Keeping giving rights away, and before you know it, we'll have no hobbies left. What's the point in living with nothing fun to do - just to be alive is enough? Eating and watching TV is that much fun?
You cannot photograph someone who has an expectation of privacy, such as in their back yard. As for "spying" when a person is in public, hardly is a multi-rotor the way to do it - clearly none of you own a multi-rotor.
It would be VERY difficult to get a good picture, yet be far enough away for it to not be heard..simply physics and photography 101. In order to be far enough away to not be heard, it would need to be a telephoto lens. Any photographer knows the more you zoom in, the more the camera shake blurs the picture. I shoot pictures with no motor/prop spinning at all (I turn the airplane's motors of and glide), yet if I zoom in from the widest setting at all (still zoomed wider than 1:1), there is blurring at 1/500s shutter speeds.
Wow, it's depressing how short sighted people are, and scary how ignorant people are as I read these posts...and the posts are from supposed photographers who are scared of cameras!!! It's like when the wimps in Europe let Hitler take over other countries...nobody really cared until it was them who were at risk. Wait until it's YOUR hobby that gets restricted and see who is left to stand up for you!!!
Noise is annoying but privacy issues are ridiculous--do you get your shorts all twisted whenever you see a person with a camera? It's 100x easier to get a shot of someone standing on the ground with a good camera than shooting (usually blindly) from a vibrating "drone". And you can hear a quad-rotor, but you'd never know if someone takes your picture while they are standing on the ground using a telephoto lens. And I would hope anyone on this site has some common sense - you can't see through windows during the day, for one example.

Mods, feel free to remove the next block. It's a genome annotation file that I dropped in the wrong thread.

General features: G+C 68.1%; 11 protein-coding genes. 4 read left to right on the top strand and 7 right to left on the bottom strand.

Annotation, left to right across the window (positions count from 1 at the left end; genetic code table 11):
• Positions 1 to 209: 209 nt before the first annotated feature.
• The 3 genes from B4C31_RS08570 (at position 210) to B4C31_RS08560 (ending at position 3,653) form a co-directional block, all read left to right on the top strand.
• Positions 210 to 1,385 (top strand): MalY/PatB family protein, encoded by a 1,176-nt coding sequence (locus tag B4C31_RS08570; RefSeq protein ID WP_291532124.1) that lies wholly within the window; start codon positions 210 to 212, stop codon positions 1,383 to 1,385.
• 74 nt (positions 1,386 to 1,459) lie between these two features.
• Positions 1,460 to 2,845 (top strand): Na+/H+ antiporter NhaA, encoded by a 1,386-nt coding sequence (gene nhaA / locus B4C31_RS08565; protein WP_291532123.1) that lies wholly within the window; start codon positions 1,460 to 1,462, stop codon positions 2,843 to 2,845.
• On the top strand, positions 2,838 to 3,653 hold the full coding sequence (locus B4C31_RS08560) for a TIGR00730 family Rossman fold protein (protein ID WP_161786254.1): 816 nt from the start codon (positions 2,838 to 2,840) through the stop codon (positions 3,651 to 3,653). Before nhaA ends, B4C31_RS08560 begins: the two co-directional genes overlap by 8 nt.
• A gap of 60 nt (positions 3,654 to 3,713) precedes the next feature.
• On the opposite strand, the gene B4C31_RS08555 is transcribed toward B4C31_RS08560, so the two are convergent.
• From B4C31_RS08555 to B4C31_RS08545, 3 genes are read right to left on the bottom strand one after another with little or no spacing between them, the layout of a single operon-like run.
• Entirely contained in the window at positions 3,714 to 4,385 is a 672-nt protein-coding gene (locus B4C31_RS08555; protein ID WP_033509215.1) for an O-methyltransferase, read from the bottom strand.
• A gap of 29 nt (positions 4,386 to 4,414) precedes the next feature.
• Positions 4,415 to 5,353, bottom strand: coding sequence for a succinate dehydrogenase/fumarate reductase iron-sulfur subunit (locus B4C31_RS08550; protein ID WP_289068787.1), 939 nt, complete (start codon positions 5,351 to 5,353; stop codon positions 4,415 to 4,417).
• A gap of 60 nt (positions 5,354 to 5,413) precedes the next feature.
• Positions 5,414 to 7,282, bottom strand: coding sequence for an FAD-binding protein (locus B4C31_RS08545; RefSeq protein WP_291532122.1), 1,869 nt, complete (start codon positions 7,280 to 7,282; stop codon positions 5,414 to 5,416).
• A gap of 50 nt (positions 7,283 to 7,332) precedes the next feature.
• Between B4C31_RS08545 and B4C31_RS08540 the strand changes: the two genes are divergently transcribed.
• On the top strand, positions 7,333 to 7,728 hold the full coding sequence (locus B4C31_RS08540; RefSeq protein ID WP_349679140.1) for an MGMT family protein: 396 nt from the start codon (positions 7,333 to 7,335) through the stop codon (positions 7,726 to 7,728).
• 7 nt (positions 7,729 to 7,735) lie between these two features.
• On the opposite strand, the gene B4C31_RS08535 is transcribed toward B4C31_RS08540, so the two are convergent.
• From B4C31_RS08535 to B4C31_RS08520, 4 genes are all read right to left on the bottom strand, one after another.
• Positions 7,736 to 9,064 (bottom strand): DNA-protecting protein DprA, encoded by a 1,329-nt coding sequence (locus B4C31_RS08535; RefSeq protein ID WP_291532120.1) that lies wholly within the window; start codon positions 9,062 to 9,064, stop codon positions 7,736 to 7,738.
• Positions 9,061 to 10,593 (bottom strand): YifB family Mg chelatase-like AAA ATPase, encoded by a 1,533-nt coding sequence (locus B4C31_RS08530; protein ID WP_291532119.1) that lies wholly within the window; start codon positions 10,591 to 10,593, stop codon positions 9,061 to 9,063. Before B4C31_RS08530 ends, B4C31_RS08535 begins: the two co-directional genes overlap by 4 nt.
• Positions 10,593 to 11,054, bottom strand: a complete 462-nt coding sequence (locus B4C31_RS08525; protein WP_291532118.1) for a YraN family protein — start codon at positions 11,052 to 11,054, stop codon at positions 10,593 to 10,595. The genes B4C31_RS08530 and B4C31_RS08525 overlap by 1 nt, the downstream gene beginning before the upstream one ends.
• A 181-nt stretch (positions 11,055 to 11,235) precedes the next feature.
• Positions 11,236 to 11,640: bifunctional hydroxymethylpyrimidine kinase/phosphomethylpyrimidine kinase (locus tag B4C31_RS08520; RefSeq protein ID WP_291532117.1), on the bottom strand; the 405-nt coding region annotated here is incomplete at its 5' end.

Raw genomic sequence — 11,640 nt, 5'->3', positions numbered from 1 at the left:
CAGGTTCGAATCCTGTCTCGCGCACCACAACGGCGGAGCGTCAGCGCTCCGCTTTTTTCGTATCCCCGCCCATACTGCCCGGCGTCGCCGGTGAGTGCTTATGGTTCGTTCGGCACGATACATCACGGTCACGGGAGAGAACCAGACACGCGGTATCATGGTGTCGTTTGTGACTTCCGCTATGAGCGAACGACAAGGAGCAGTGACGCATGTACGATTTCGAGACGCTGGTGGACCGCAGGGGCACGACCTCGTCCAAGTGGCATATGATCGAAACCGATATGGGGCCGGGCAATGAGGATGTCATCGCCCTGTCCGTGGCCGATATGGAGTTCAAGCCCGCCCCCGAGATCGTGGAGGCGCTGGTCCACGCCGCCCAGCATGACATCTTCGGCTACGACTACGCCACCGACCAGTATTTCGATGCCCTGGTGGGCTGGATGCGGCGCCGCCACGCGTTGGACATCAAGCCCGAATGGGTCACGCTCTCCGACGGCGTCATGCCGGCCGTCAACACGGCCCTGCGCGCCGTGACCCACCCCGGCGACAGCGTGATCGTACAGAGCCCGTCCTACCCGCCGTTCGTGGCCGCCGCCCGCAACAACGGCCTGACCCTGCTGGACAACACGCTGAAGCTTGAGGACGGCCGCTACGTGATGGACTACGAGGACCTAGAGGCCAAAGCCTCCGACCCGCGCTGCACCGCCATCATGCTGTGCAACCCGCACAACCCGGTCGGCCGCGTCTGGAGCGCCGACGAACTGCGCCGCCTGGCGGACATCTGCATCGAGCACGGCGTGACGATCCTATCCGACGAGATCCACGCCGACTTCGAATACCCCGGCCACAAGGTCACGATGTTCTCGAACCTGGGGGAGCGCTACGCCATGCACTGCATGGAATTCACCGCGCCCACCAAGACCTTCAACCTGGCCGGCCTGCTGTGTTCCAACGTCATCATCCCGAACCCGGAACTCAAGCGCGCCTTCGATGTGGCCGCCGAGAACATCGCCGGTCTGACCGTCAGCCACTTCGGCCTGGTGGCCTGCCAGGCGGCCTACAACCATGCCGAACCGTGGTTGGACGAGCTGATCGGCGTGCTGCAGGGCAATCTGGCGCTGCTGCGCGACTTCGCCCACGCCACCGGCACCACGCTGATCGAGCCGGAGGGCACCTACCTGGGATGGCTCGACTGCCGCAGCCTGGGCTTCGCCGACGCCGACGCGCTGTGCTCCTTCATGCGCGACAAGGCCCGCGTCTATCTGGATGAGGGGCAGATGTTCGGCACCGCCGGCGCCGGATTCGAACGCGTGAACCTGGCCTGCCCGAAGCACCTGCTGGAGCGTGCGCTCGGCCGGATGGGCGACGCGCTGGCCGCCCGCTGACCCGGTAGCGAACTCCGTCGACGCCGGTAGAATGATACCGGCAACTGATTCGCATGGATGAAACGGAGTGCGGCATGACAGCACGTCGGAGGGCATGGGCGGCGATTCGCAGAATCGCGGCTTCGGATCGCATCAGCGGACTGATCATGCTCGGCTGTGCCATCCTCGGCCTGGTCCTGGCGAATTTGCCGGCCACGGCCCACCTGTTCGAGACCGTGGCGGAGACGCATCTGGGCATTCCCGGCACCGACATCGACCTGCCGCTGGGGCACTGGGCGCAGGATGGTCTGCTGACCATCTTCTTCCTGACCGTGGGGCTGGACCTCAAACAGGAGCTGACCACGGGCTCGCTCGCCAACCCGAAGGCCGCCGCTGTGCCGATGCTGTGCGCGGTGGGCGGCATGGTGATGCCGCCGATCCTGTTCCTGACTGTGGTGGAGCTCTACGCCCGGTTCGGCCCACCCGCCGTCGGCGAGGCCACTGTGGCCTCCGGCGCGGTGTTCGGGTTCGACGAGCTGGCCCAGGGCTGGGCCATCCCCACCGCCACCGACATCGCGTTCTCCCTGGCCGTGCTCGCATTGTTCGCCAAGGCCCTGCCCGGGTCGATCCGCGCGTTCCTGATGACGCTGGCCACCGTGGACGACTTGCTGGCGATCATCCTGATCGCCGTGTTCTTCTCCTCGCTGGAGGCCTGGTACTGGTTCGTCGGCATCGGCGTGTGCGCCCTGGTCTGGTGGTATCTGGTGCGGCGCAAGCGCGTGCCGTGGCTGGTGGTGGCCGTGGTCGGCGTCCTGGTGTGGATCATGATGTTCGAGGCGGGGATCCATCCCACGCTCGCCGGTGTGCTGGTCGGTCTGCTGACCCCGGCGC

CameraCarl: Every time I see a drone flying overhead, I wish I had done better in my antiaircraft marksmanship in the Army
Why's would they bother you??? Privacy concerns? A SLR with a good lens takes much better pictures from much further away.
Been doing it as a hobby since 1997 (with a Fuji F20 which works perfectly) using an electric powered RC airplane. Advantage of the airplane is that I
Can power off the motor and glide - no motor or prop vibrations. Disadvantage is I need a large spot to land, so I am putting together a large quad-rotor
BTW, "drone" (which implies automatically/autonomously guided) is not really correct term, and has a military connotation to it, adding that much more craziness to the ignorant public, so us hobbyists wish the term wasn't used.
Thematic: Some very bad advice in this video.
Like another member mentioned - do not use a cloth to clean the camera body and lens.
Most pros NEVER clean lenses with a reusable cloth anyway. Use a disposable lens tissue - you can buy boxes of Zeiss disposable cleaning tissues/wipes for very little money. That way you are not rubbing the same dirt you removed back onto the front lens element.
Not sure why Canon would show things like this in a corporate video unless it is a spoof or joke.